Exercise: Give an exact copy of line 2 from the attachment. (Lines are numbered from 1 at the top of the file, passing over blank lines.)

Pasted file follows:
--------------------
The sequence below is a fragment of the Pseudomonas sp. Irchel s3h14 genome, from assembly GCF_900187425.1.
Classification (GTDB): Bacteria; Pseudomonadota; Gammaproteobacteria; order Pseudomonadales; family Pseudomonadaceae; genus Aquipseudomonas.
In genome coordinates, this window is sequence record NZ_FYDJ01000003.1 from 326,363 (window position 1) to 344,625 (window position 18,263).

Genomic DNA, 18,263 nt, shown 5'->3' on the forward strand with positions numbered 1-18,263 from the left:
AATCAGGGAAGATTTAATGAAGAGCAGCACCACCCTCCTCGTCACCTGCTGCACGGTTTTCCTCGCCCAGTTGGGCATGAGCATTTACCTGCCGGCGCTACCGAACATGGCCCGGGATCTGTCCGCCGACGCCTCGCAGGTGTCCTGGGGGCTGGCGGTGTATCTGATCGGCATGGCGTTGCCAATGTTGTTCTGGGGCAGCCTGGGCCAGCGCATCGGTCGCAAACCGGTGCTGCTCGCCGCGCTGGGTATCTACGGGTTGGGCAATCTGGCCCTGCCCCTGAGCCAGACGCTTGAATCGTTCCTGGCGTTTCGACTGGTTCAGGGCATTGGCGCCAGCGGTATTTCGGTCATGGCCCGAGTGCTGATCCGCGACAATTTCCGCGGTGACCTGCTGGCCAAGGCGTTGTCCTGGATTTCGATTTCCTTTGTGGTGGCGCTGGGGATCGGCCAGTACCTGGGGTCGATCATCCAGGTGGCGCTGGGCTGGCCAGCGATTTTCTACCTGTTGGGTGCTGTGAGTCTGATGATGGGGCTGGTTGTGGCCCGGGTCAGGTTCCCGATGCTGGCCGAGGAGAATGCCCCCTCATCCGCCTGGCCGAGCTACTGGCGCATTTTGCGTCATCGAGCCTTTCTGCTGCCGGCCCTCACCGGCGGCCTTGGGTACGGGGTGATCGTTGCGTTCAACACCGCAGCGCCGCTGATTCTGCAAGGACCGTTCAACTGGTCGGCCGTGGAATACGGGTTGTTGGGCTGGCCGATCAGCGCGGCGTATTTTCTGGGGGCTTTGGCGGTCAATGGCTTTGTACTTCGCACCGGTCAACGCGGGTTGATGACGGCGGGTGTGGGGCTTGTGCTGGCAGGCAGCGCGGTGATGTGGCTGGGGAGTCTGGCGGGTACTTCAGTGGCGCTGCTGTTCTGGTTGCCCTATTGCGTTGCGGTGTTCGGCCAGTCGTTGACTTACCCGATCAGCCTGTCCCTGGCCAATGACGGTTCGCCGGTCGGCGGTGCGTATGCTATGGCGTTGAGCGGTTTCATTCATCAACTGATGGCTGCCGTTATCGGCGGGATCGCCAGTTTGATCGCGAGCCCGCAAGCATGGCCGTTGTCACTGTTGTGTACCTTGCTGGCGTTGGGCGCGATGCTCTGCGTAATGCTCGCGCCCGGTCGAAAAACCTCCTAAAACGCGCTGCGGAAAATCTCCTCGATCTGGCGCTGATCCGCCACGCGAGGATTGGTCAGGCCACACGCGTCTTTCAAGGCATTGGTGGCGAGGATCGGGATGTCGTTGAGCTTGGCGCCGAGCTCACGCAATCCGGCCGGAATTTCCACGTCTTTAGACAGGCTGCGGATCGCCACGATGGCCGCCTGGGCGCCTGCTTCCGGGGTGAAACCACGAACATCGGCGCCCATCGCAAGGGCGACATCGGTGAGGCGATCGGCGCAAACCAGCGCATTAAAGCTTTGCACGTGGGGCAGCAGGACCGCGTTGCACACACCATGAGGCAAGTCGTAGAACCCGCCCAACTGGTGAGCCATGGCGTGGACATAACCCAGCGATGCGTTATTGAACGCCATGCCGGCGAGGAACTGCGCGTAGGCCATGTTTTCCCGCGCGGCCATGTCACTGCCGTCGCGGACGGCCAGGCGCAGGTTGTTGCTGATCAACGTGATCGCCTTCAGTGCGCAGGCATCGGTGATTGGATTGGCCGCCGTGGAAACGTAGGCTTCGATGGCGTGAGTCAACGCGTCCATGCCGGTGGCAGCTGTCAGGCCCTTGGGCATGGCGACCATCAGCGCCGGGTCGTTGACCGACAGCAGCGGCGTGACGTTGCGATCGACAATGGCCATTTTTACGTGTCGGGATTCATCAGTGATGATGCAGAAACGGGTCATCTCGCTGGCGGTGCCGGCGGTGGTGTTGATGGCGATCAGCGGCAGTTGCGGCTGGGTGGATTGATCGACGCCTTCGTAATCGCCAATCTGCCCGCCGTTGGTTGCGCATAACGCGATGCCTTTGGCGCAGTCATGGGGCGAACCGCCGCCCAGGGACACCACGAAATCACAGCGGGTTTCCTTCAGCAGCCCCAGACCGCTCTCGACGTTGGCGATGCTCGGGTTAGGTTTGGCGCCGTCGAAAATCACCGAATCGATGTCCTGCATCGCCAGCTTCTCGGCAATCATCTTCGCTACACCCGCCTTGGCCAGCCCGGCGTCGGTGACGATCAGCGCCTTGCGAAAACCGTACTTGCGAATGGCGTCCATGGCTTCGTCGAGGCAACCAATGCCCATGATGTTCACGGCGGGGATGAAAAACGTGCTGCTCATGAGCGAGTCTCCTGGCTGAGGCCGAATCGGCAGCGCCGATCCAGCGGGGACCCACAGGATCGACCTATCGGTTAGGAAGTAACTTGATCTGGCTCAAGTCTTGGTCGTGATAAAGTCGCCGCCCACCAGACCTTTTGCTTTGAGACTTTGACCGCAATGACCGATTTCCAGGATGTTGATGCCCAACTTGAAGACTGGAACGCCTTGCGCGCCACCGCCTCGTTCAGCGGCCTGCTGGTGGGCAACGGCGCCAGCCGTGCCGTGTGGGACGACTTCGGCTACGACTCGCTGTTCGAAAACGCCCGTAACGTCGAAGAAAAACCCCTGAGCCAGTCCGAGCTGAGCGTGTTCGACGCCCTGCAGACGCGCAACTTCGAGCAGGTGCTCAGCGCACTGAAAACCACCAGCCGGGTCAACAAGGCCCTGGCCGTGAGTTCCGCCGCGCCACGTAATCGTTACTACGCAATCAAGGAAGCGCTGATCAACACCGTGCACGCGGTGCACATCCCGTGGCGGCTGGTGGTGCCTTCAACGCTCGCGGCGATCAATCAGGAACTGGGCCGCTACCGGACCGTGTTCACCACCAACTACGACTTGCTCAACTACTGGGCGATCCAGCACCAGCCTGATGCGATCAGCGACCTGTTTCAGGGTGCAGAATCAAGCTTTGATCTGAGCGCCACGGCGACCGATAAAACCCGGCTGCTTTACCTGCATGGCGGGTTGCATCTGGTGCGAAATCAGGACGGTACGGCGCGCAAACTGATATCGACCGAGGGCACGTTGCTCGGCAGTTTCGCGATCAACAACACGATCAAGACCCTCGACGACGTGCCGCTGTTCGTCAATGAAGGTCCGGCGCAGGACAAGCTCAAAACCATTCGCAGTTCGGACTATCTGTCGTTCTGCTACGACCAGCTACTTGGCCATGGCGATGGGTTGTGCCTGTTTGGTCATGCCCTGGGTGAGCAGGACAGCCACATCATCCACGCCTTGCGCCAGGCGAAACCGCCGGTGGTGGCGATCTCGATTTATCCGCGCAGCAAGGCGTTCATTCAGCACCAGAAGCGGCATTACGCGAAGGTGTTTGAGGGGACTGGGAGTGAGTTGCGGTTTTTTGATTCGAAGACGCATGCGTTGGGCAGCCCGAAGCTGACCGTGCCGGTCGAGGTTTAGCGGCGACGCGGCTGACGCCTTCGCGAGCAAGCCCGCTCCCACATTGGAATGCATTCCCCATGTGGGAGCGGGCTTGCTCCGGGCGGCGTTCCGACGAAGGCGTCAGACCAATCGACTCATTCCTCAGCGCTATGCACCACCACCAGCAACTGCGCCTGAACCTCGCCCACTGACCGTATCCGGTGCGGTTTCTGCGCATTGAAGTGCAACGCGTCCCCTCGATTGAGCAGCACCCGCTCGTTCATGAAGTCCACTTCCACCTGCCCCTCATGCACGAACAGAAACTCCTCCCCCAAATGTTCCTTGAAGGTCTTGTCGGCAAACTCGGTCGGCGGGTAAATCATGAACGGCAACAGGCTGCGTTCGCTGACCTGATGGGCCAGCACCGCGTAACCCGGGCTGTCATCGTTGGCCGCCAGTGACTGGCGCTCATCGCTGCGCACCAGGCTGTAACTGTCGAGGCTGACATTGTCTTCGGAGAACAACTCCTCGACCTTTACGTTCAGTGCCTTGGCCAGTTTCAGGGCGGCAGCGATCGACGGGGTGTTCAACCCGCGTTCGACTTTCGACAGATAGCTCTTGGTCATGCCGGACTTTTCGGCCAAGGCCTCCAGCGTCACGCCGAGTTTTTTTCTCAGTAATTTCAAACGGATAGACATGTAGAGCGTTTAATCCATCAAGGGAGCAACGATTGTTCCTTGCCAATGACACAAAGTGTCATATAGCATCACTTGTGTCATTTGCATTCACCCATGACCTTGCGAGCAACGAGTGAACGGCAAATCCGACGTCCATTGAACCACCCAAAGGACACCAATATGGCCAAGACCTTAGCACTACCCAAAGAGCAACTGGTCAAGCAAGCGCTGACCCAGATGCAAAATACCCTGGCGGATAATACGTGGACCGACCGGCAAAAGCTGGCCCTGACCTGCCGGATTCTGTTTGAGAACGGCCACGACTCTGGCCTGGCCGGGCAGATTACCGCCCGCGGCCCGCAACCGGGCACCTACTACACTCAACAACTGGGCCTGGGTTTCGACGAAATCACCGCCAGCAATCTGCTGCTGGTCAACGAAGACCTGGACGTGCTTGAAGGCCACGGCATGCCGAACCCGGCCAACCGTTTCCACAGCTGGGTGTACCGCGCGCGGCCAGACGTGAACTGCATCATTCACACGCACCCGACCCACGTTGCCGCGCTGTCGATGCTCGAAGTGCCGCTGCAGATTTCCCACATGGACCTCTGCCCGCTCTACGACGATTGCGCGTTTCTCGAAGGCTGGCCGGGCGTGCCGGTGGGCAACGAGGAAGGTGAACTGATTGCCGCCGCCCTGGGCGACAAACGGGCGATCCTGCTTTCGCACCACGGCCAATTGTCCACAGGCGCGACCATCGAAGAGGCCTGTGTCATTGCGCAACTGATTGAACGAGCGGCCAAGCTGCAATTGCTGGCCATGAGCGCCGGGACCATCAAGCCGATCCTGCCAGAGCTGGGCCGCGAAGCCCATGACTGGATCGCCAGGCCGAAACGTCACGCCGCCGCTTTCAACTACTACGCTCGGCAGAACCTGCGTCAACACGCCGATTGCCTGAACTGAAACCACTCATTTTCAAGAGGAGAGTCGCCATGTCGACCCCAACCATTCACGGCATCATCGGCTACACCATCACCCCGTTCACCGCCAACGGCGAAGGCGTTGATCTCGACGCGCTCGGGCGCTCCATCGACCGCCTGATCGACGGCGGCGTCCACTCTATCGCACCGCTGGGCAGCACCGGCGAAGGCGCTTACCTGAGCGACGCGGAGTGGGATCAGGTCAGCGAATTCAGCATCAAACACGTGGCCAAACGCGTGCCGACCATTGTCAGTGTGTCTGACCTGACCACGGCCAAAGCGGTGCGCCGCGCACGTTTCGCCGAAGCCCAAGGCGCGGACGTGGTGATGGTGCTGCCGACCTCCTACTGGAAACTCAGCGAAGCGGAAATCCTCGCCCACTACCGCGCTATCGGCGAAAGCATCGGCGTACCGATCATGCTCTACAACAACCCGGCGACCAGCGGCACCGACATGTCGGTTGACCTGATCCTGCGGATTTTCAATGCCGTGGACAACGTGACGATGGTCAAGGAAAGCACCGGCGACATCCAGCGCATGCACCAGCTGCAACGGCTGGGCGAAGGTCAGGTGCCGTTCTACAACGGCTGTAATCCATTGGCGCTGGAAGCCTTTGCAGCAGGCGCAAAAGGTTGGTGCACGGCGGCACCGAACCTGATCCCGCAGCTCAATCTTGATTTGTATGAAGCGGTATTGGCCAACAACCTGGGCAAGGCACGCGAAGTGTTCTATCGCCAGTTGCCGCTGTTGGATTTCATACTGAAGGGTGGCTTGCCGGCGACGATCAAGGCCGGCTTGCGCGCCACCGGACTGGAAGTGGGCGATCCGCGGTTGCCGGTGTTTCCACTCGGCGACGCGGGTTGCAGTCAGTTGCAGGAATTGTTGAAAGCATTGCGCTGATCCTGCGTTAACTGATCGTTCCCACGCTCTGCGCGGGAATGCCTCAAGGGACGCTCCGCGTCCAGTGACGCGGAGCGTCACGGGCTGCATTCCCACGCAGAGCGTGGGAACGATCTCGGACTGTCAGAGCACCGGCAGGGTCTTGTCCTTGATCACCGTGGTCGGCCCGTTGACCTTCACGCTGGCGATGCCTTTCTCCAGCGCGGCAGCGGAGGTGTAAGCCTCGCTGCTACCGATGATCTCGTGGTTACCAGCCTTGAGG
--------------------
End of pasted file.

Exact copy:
Classification (GTDB): Bacteria; Pseudomonadota; Gammaproteobacteria; order Pseudomonadales; family Pseudomonadaceae; genus Aquipseudomonas.